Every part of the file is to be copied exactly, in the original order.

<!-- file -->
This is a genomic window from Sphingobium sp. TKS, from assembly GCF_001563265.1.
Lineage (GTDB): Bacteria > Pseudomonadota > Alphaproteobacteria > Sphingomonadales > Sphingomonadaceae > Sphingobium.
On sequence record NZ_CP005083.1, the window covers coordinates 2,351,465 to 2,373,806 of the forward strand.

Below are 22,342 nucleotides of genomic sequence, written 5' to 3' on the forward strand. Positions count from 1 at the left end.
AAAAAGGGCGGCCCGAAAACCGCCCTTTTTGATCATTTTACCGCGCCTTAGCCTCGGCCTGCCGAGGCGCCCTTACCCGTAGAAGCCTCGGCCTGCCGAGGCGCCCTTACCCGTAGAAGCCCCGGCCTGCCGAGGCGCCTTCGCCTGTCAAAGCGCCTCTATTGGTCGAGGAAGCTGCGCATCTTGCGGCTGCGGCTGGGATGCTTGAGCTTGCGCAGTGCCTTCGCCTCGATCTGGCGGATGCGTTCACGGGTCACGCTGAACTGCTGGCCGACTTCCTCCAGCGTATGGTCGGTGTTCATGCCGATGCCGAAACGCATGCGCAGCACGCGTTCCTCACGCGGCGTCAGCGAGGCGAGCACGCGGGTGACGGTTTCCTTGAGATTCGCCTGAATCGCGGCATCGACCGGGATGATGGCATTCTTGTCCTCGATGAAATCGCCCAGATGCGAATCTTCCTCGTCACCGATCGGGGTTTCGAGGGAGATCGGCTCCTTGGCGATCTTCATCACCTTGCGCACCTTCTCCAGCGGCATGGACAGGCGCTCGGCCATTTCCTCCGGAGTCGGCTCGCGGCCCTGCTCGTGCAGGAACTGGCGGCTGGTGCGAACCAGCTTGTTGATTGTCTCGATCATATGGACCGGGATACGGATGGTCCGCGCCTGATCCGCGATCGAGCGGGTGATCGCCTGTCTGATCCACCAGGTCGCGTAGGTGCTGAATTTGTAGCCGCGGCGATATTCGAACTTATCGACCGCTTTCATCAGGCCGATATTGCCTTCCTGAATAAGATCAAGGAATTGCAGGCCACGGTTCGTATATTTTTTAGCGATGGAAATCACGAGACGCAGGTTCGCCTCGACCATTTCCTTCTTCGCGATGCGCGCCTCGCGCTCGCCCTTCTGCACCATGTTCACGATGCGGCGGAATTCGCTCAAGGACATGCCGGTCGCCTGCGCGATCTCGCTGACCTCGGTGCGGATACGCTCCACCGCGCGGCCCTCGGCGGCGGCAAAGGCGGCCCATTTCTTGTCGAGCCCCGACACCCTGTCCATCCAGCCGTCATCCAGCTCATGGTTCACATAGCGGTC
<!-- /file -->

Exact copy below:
This is a genomic window from Sphingobium sp. TKS, from assembly GCF_001563265.1.
Lineage (GTDB): Bacteria > Pseudomonadota > Alphaproteobacteria > Sphingomonadales > Sphingomonadaceae > Sphingobium.
On sequence record NZ_CP005083.1, the window covers coordinates 2,351,465 to 2,373,806 of the forward strand.

Below are 22,342 nucleotides of genomic sequence, written 5' to 3' on the forward strand. Positions count from 1 at the left end.
AAAAAGGGCGGCCCGAAAACCGCCCTTTTTGATCATTTTACCGCGCCTTAGCCTCGGCCTGCCGAGGCGCCCTTACCCGTAGAAGCCTCGGCCTGCCGAGGCGCCCTTACCCGTAGAAGCCCCGGCCTGCCGAGGCGCCTTCGCCTGTCAAAGCGCCTCTATTGGTCGAGGAAGCTGCGCATCTTGCGGCTGCGGCTGGGATGCTTGAGCTTGCGCAGTGCCTTCGCCTCGATCTGGCGGATGCGTTCACGGGTCACGCTGAACTGCTGGCCGACTTCCTCCAGCGTATGGTCGGTGTTCATGCCGATGCCGAAACGCATGCGCAGCACGCGTTCCTCACGCGGCGTCAGCGAGGCGAGCACGCGGGTGACGGTTTCCTTGAGATTCGCCTGAATCGCGGCATCGACCGGGATGATGGCATTCTTGTCCTCGATGAAATCGCCCAGATGCGAATCTTCCTCGTCACCGATCGGGGTTTCGAGGGAGATCGGCTCCTTGGCGATCTTCATCACCTTGCGCACCTTCTCCAGCGGCATGGACAGGCGCTCGGCCATTTCCTCCGGAGTCGGCTCGCGGCCCTGCTCGTGCAGGAACTGGCGGCTGGTGCGAACCAGCTTGTTGATTGTCTCGATCATATGGACCGGGATACGGATGGTCCGCGCCTGATCCGCGATCGAGCGGGTGATCGCCTGTCTGATCCACCAGGTCGCGTAGGTGCTGAATTTGTAGCCGCGGCGATATTCGAACTTATCGACCGCTTTCATCAGGCCGATATTGCCTTCCTGAATAAGATCAAGGAATTGCAGGCCACGGTTCGTATATTTTTTAGCGATGGAAATCACGAGACGCAGGTTCGCCTCGACCATTTCCTTCTTCGCGATGCGCGCCTCGCGCTCGCCCTTCTGCACCATGTTCACGATGCGGCGGAATTCGCTCAAGGACATGCCGGTCGCCTGCGCGATCTCGCTGACCTCGGTGCGGATACGCTCCACCGCGCGGCCCTCGGCGGCGGCAAAGGCGGCCCATTTCTTGTCGAGCCCCGACACCCTGTCCATCCAGCCGTCATCCAGCTCATGGTTCACATAGCGGTC